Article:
This nomadic life was of my own choosing.
I was restless in a small town; the pull of the unknown was strong. And so, over ten years ago, I tore myself from everything I knew and packed two bags and left my home for good.
In a new land, I kept few possessions. I told myself that should I need to move again, I’d pack everything required for my journey neatly and efficiently. I’d leave everything else behind – like a man walking out of a burning building who has nothing to lose, no reason to look behind.
I would always continue to accumulate mental baggage – gnarled recollections of places, people, and events, which, I’m sure, bear little resemblance to an absolute truth. But I promised myself that I would strive to stay unencumbered by physical detritus.
Recently, I visited the home I had once called my own.
The names on the marble slab next to the gate I had to enter to get inside were the same. But the letters had faded over the years.
I walked inside. The saplings in the yard had long given way to majestic broadleaves. When I knew them, I was green too. Now, like the aging trees, if you cut through me, you would have noticed the annual rings that marked the shifting seasons of my life.
I looked at the house. It needed a fresh coat of paint. The wooden panels of the windows needed to be sanded down. There were clothes hanging on the line, but not one of them was mine.
Stepping inside, I instinctively removed my shoes exactly where I would have put them ten years ago. The mosaic floor, which was missing a few pieces from the intricate puzzle, needed polishing. The walls looked rougher than I remembered them through the filtered distemper of memories.
The house had become older without my knowing it. I had sought variation in my life, clinging to the comfortable thought that there would be a small house –my home –that would remain unchanged in a distant part of the world.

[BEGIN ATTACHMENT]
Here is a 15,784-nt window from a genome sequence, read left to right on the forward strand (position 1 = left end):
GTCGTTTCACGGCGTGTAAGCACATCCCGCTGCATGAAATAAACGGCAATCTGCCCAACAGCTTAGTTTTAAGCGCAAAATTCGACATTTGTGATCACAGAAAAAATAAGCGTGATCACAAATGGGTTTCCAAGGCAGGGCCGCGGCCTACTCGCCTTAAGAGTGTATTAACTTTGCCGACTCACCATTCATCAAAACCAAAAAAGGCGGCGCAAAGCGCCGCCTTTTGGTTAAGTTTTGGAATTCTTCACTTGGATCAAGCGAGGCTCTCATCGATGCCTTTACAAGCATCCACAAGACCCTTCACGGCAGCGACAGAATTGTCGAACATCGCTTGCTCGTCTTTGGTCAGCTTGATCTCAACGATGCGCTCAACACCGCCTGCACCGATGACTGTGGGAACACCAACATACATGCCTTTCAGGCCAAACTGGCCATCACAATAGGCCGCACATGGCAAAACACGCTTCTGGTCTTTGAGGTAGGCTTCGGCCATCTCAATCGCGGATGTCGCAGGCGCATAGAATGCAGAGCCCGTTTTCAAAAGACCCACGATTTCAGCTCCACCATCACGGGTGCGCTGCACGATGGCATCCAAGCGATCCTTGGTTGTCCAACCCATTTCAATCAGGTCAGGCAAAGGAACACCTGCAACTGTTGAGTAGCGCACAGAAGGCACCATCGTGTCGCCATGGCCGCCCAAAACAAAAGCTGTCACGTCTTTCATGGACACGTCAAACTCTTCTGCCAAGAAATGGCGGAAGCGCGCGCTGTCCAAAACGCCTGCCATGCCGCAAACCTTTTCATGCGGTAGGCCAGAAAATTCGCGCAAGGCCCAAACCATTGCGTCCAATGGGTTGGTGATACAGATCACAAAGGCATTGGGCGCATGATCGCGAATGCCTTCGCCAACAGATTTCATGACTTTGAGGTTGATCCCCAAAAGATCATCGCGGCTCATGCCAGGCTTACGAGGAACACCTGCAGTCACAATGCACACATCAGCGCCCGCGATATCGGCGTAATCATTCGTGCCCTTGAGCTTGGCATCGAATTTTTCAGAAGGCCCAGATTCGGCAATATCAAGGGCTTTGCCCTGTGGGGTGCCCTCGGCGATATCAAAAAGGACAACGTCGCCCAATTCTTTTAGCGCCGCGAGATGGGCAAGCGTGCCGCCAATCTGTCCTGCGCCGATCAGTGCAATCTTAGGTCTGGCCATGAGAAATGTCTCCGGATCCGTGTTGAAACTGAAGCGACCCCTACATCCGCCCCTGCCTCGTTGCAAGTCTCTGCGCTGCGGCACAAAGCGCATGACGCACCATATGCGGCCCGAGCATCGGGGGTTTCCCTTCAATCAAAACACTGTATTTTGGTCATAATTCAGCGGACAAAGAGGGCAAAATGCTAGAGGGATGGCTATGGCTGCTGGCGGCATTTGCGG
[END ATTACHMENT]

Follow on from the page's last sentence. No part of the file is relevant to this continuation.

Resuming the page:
After all, isn’t a home supposed to be a permanent unchangeable physical embodiment of our deepest desires? It is the reason we happily succumb paying off loans that last longer than our lifetimes. The reason we bequeath our cherished spaces to those we love the most.
My home will last longer than me. It will be around forever.
It is a dream we routinely pursue as we draw lines across sand and soil. As we pile brick upon brick and reinforce stone upon stone.
The countless digital photos we take of every nook and cranny perish as inevitably as the physical remnants, to be slowly engulfed by the bushes they rudely displaced.
And so with much trepidation I entered my room.
I took a good look around. It was just as I had left it. Was I hallucinating?
The pictures which I had hung up on the wall were still there. The ceiling fan still screeched and shook as if it was about to rip itself out of the ceiling. The books on the shelf, although now yellow and dusty, were still arranged in a familiar order.
But the more time I spent in the room, the more I felt like I was an outsider. Even though through some wondrous phenomenon, the possessions of my youth remained trapped inside the time-capsule, this room was alien to me.
At that moment, a younger version of me would have been lying on the bed staring at the ceiling fan with affected eyes, his ridiculously impractical floppy hair a badge of seditiousness.
What hackneyed aspirations and naïve musings would be going through his head? It would hard for me to guess. He would never have shared his intimate thoughts with someone like me. Of course, he didn’t know that he would turn into me.
And so, here were the facts – plain and simple. I could be transported through time, but this would never be my room again. It belonged to someone else. I was inside a house which would never be my home again. It was gone forever.
It was time for me to find another temporary confine, to aspire to make it my own for a brief nomadic season.
I shut my eyes and left. If I had kept them open, the house would have crumbled in front of my eyes.